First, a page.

FMTW Newsletter 3 – 6th July 2020
I woke this morning with a completely different sense of urgency. The announcement of government investment in culture has released me from an underlying despair which has coloured all the activity of the last months, keeping me awake at night. The announcement signals a definite declaration from the Government that culture has a serious and significant part to play to our social recovery.
But how quickly my thoughts returned to this community of freelancers. Those who took up the call to participate in the The Big Freelancer Survey. Those who have had no financial support throughout this period. Those who have already left the industry to find ways to support themselves elsewhere.
The Big Freelancer Survey has clearly been an extraordinary resource for lobbying and your collective contribution was vital to yesterday’s announcement. The survey was given to an analyst to process and the findings were made into a resource which was then used in negotiations and lobbying of the Government. It articulated and detailed the scale and shape of the challenge faced by the freelance workforce as a result of Covid-19 in a way that Whitehall understands – Data. I have been reassured to hear that our testimony has been read at ACE, DCMS and HM Treasury and has been taken very seriously in the conversations which led to last night’s statement of investment.
Personally, I’m not part of that lobbying, but it seems the ground is laid for our collective freelance voice to keep being heard.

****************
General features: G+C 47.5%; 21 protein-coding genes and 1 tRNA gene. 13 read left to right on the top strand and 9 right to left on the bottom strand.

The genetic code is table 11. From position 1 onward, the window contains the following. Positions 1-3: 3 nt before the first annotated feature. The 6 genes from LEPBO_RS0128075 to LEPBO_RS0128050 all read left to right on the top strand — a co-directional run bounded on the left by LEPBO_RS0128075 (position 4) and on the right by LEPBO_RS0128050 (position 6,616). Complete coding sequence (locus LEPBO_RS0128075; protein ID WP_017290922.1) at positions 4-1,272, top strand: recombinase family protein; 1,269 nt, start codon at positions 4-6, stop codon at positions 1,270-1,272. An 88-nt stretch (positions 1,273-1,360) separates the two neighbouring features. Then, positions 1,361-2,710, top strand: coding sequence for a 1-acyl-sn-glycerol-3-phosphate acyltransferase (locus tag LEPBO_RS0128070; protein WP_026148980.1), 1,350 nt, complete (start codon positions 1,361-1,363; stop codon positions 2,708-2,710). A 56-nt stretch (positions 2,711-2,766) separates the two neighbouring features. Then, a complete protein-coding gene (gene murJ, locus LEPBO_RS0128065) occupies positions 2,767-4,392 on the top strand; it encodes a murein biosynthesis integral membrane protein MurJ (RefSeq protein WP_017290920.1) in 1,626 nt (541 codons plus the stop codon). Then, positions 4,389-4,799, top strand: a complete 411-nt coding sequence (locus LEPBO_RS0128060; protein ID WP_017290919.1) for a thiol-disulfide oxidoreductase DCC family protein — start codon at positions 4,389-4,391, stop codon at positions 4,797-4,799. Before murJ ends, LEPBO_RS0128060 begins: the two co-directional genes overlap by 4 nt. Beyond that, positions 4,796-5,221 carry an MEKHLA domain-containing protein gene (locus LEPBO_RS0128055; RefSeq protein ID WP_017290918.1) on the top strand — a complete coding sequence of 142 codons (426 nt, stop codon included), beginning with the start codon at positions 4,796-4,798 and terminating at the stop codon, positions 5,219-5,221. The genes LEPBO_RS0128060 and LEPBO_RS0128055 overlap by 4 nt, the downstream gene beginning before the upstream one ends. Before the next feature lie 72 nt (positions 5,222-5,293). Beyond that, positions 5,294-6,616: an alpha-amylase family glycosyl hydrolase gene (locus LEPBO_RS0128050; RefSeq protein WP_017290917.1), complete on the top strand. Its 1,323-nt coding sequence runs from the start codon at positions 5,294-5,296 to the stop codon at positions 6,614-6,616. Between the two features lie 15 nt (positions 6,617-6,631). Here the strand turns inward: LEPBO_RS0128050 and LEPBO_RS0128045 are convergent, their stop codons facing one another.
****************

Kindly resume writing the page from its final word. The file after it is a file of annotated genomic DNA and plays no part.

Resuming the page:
How that works from here feels so important. The Treasury statement did not refer to freelancers directly. But… public statements made by industry figures overnight and this morning show that the freelance perspective is beginning to have significant visibility. Again, this is your doing, thank you for writing to your MPs and participating in the Social Media Campaign – both of those actions helped our collective voice to be heard. I can feel myself racing to shout out again and again that recovery will depend on individuals as well as organisations. Any future plan has to include support for freelancers, and new mechanisms to make sure that a truly representative freelance voice is integrated sustainably into the future of live performance.
How does our place in lobbying continue to be strong as the spending is structured?
How do we ensure that freelancers have a seat at the table in all of the conversations going forward?
Right now, how do we capitalise on the new connections between the freelance community and decision-makers which was made possible by the size of the survey?
Volunteering with this group has taught me how different it feels to travel into these new conversations with the backup of friends and colleagues: never a single voice, as we dare to step into the space. Might one idea be some kind of freelance advisory board for each organisation or building, so that there can be a true, audited representation of our many viewpoints in dialogue about sustainable, inclusive innovation?
As for the huge financial hole left by the last months for many of us, apart from the Theatre Artists Fund and other theatrical charities, this is still unaddressed.
I’m not sure where to put that heavy load. I will take that into the days ahead.
Vicki Mortimer – Freelance Set & Costume Designer